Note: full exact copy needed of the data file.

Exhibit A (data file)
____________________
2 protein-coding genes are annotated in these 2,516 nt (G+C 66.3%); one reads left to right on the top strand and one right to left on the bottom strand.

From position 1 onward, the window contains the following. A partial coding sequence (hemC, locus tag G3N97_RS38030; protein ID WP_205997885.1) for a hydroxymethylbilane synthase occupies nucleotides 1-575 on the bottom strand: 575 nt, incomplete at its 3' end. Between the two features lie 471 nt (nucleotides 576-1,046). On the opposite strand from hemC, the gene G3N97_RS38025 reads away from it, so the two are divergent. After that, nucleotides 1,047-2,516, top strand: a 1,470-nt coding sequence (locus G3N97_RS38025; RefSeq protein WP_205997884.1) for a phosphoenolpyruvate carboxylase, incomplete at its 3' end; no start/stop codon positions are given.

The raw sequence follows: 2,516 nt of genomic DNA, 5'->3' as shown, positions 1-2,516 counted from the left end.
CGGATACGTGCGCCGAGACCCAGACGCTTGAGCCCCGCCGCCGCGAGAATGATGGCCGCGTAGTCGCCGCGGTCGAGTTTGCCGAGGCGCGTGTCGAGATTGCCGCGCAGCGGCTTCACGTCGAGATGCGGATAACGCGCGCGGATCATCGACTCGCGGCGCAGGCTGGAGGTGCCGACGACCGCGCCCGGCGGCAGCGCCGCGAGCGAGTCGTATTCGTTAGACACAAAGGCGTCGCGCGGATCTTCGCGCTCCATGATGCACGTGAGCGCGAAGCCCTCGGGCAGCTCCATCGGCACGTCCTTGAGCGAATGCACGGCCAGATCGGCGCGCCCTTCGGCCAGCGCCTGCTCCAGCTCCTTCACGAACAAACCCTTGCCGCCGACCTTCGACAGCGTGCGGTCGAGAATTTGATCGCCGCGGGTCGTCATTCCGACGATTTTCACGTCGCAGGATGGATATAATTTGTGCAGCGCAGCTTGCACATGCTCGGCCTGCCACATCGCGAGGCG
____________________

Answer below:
2 protein-coding genes are annotated in these 2,516 nt (G+C 66.3%); one reads left to right on the top strand and one right to left on the bottom strand.

From position 1 onward, the window contains the following. A partial coding sequence (hemC, locus tag G3N97_RS38030; protein ID WP_205997885.1) for a hydroxymethylbilane synthase occupies nucleotides 1-575 on the bottom strand: 575 nt, incomplete at its 3' end. Between the two features lie 471 nt (nucleotides 576-1,046). On the opposite strand from hemC, the gene G3N97_RS38025 reads away from it, so the two are divergent. After that, nucleotides 1,047-2,516, top strand: a 1,470-nt coding sequence (locus G3N97_RS38025; RefSeq protein WP_205997884.1) for a phosphoenolpyruvate carboxylase, incomplete at its 3' end; no start/stop codon positions are given.

The raw sequence follows: 2,516 nt of genomic DNA, 5'->3' as shown, positions 1-2,516 counted from the left end.
CGGATACGTGCGCCGAGACCCAGACGCTTGAGCCCCGCCGCCGCGAGAATGATGGCCGCGTAGTCGCCGCGGTCGAGTTTGCCGAGGCGCGTGTCGAGATTGCCGCGCAGCGGCTTCACGTCGAGATGCGGATAACGCGCGCGGATCATCGACTCGCGGCGCAGGCTGGAGGTGCCGACGACCGCGCCCGGCGGCAGCGCCGCGAGCGAGTCGTATTCGTTAGACACAAAGGCGTCGCGCGGATCTTCGCGCTCCATGATGCACGTGAGCGCGAAGCCCTCGGGCAGCTCCATCGGCACGTCCTTGAGCGAATGCACGGCCAGATCGGCGCGCCCTTCGGCCAGCGCCTGCTCCAGCTCCTTCACGAACAAACCCTTGCCGCCGACCTTCGACAGCGTGCGGTCGAGAATTTGATCGCCGCGGGTCGTCATTCCGACGATTTTCACGTCGCAGGATGGATATAATTTGTGCAGCGCAGCTTGCACATGCTCGGCCTGCCACATCGCGAGGCG